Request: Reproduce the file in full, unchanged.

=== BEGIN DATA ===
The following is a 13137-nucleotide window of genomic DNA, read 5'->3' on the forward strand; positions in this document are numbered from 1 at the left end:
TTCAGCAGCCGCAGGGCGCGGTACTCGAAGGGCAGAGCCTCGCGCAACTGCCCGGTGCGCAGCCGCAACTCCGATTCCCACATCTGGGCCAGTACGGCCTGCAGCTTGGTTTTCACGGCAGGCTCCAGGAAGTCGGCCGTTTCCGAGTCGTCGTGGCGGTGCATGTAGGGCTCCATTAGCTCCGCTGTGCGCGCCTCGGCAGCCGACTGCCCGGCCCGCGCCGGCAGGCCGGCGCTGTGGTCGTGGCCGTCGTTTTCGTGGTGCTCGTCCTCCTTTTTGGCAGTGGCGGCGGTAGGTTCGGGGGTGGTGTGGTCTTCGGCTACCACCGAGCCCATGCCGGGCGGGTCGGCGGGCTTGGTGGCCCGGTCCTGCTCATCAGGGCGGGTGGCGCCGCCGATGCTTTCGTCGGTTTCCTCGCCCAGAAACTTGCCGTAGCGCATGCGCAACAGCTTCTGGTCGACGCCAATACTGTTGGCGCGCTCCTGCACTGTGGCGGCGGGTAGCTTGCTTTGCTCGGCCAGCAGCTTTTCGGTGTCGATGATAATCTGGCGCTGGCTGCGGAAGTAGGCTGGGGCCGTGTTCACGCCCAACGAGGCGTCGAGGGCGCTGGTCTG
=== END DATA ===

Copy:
The following is a 13137-nucleotide window of genomic DNA, read 5'->3' on the forward strand; positions in this document are numbered from 1 at the left end:
TTCAGCAGCCGCAGGGCGCGGTACTCGAAGGGCAGAGCCTCGCGCAACTGCCCGGTGCGCAGCCGCAACTCCGATTCCCACATCTGGGCCAGTACGGCCTGCAGCTTGGTTTTCACGGCAGGCTCCAGGAAGTCGGCCGTTTCCGAGTCGTCGTGGCGGTGCATGTAGGGCTCCATTAGCTCCGCTGTGCGCGCCTCGGCAGCCGACTGCCCGGCCCGCGCCGGCAGGCCGGCGCTGTGGTCGTGGCCGTCGTTTTCGTGGTGCTCGTCCTCCTTTTTGGCAGTGGCGGCGGTAGGTTCGGGGGTGGTGTGGTCTTCGGCTACCACCGAGCCCATGCCGGGCGGGTCGGCGGGCTTGGTGGCCCGGTCCTGCTCATCAGGGCGGGTGGCGCCGCCGATGCTTTCGTCGGTTTCCTCGCCCAGAAACTTGCCGTAGCGCATGCGCAACAGCTTCTGGTCGACGCCAATACTGTTGGCGCGCTCCTGCACTGTGGCGGCGGGTAGCTTGCTTTGCTCGGCCAGCAGCTTTTCGGTGTCGATGATAATCTGGCGCTGGCTGCGGAAGTAGGCTGGGGCCGTGTTCACGCCCAACGAGGCGTCGAGGGCGCTGGTCTG